Fanie is a South African shredder and general purveyor of mountain biking stoke.
I first met him about 15 years ago, at a mountain bike demo day and am happy to say his love for the sport is as palpable now, as it was back then. That passion has taken Fanie’s career in an interesting direction – a new direction, he is a pioneer of sorts.
Who is Fanie Kok?
Sho bru, that’s a deep one. Thought you said these are light and fun questions. I ask myself that every day. Will we ever know…?…. Okay, I’m back. I’m a Pretoria-raised boertjie who somehow managed to turn an unconventional passion for riding my bike and sharing that stoke with others, into a career that takes me all over the world. Trying to leave it slightly better than I found it in the process. Blessed.
Where do you live?
I have a physical address in the Netherlands.
What do you occupy your days with?
When I’m not traveling – emails, conference calls, strategizing, saying YES to stuff, not saying NO to stuff, good coffee, thinking of ways that mountain biking can save the planet and the occasional guitar jam session. When I’m traveling – Riding, digging, presenting at conferences, high fives and smaller doses of all of the above.
Where is your favorite place to ride and why?
Karkloof, KZN. Aside from having some of the best trails in the world, it resembles “home” to me. The act of riding is such a small part of the entire mountain biking experience, but that’s a whole other story, which we won’t go into here.
Hypothetically speaking, you have got three bikes in the garage – a Creo, a Levo SL and an Enduro, which one do you pick to go have fun on?
Haha! Good one. Unfair, but good. There are so many factors at play with this – Who you ride with, where you’re going, how much time do you have, etc. But, to be honest – That new Levo SL is absolutely insane!! And if you’re with some mates on acoustics, then you just turn the power down and you can basically jam unplugged with the rest of them.
When are you happiest and why?
Well, we should probably define what true happiness is in the first place, but we won’t go there now. I get truly stoked when I am able to play a role in impacting someone’s life in a positive way, even just slightly. But also, when I’m alone in a dark, quiet place under an open sky, a fire crackling and love and appreciation in my heart.
What is your greatest fear?
What’s the best piece of advice for bike riding you have ever been given and why?
“You’ve got this”, famous last words from Hylton Turvey just before we drop into something scary. With those words, I’ve followed him (and many others) into many gap jumps, and sometimes coming up short and crashing my guts out. Hylton probably had the biggest impact in my life regarding bike riding and the reasons for riding.
Clips or flats?
Flats forever! There’s another story here, but we’ll leave that for later. There’s even a Specialized flat pedal called Boomslang, how can you not…?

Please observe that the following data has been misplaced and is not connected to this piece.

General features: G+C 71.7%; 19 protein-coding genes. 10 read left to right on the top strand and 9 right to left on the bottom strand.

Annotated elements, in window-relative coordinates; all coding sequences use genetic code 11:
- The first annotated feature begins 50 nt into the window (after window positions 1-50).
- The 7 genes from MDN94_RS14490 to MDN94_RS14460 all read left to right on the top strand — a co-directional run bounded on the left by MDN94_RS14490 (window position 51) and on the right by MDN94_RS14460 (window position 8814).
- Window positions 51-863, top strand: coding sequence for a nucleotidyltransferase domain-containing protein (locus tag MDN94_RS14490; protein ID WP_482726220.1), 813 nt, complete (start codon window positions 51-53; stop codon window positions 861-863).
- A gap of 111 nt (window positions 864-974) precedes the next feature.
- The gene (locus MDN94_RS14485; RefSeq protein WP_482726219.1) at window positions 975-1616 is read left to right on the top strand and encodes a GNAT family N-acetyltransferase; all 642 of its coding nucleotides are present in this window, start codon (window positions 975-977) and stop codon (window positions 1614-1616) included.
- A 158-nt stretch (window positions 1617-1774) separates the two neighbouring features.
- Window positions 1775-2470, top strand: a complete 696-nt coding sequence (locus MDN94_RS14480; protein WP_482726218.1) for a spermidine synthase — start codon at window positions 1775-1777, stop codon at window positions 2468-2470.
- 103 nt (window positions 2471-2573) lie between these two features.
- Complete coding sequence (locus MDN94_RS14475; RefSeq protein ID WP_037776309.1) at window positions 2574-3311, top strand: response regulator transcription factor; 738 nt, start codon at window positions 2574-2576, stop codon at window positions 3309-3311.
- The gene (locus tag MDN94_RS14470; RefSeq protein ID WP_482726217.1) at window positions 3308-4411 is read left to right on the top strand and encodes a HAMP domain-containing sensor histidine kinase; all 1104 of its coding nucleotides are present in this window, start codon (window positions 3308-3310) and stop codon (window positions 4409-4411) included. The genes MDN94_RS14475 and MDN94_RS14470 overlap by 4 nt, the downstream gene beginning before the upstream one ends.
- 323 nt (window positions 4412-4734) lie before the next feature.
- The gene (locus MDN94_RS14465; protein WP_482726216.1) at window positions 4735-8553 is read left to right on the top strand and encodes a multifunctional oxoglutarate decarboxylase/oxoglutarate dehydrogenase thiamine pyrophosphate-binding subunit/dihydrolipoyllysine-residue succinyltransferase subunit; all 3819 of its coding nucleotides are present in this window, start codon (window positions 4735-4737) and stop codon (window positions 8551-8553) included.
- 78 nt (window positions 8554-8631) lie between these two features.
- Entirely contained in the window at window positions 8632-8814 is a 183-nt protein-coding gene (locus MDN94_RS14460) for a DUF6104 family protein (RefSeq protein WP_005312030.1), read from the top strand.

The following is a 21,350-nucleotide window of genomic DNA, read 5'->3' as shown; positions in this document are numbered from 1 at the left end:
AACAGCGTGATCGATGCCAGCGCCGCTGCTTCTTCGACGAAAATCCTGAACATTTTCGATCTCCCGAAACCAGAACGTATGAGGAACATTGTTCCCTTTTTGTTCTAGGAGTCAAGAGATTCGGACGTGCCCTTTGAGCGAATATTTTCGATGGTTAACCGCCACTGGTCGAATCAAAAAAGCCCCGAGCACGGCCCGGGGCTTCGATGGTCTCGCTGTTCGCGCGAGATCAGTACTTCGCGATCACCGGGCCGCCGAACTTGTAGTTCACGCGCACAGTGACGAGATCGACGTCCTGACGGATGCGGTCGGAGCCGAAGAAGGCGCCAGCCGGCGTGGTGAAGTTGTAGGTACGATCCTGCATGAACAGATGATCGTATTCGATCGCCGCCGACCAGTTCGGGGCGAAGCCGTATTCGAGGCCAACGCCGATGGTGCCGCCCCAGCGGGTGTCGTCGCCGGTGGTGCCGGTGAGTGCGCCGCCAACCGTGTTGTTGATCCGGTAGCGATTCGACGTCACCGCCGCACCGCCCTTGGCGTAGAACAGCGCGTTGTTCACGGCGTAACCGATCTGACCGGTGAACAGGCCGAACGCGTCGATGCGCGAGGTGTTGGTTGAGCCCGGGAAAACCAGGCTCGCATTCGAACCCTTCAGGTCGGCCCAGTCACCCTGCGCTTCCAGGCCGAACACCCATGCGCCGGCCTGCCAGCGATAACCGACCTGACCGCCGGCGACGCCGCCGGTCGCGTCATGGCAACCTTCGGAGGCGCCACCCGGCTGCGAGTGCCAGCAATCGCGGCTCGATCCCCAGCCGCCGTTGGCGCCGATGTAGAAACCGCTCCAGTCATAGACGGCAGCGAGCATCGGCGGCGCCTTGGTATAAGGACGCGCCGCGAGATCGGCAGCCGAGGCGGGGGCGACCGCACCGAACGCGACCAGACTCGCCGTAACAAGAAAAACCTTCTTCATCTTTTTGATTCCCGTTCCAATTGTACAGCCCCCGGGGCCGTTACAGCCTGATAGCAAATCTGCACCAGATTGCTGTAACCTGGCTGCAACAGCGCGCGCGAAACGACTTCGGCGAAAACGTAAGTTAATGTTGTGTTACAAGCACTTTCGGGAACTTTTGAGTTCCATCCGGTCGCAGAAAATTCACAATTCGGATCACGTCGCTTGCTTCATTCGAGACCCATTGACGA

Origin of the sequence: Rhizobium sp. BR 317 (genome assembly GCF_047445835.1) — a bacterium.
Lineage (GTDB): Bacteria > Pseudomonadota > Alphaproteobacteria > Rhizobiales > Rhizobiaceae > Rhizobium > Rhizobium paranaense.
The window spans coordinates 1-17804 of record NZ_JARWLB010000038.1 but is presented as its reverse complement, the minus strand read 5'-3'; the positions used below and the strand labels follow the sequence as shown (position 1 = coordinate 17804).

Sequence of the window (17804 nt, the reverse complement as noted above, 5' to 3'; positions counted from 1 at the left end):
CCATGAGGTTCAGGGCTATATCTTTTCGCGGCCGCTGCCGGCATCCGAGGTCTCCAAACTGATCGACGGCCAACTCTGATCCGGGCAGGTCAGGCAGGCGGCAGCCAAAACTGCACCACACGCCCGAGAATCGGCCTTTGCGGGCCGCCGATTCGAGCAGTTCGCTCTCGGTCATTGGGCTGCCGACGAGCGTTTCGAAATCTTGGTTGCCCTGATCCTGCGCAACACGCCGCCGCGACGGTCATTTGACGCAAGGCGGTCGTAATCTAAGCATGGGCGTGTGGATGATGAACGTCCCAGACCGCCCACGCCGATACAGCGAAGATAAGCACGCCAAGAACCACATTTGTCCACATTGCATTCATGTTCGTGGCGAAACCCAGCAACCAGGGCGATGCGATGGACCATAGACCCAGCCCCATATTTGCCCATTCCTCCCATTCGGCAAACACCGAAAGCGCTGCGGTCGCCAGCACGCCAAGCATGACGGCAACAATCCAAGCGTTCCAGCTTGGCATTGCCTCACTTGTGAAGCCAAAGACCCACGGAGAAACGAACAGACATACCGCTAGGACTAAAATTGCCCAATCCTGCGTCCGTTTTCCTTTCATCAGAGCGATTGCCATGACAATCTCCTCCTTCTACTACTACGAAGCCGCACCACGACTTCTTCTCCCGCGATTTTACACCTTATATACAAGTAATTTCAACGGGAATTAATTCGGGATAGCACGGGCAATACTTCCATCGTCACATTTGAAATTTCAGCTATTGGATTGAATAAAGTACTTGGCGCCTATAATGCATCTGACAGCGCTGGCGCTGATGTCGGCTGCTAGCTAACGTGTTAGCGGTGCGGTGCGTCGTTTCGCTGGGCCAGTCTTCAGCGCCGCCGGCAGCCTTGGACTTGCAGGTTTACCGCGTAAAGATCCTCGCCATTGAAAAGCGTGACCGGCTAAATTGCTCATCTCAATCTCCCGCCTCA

What has bike riding taught you about yourself and about life in general? How was that lesson learned?
For one – how to crash, get up and go on. Applying that to all things in life. An acute awareness and appreciation of the natural environment. And as cliché as it sounds – freedom.
If you could do a bike ride with 3 famous people who would they be?
Haha! Well, not be boastful or anything, but I’ve had the privilege to ride and become friends with some of my childhood heroes and legends of the sport. Matt Hunter personified what pure mountain biking is to so many kids, especially in a country that was built on lycra and racing. We’ve become quite close friends, which is still sometimes hard to believe. Riding with Dylan Dunkerton and Curtis Robinson on their home trails in the Sunshine Coast of British Columbia, Canada… Stoke levels through the roof! And then one of the most memorable – Riding with the very founders of mountain biking – Joe Breeze, Otis Guy, and Ned Overend on the very first official mountain bike racetrack, Repack, in Marin County. Mind. Blown.
What makes you stop, pause and think?
Everything. I honestly think that I think too much. It’s more a question of filtering through the “bs” thoughts and get to the heart and soul of things that really matter.
How many hours a week are you riding?
I’m kind of ashamed to say this, but I don’t really ride that much at all. Between traveling and living in the Netherlands (It may be the cycling capital of the world, but it doesn’t lend itself towards my yearning for riding), I don’t get “out” much. I convince myself that the love for riding is not dependent on how much you partake. Like Biltong – I only have it when I’m back in SA once a year, but man, that does not deter from the fact that I have a deep affinity towards a piece of Springbuck.
What does the future hold for you?
As I’ve mentioned earlier, my deep passion lies in how mountain biking can truly make a positive, holistic change in the world. From alternative, sustainable materials in product manufacturing, to addressing social challenges, transcending cultural disparity and even using bikes and trails to combat threats to our environment. We still have a long way to go, but I feel privileged to be in a position to possibly play a role in this and working for a brand like Specialized that has this on the radar in a significant way.
If you had to ride one mountain for the rest of your life, which one would it be and why?
Jonkershoek, Stellenbosch. If Karkloof is my home, then Jonkershoek is my church. It’s my cathedral where I’ve had some of my deepest conversations with my Creator.
| IMAGES Etienne Schoeman |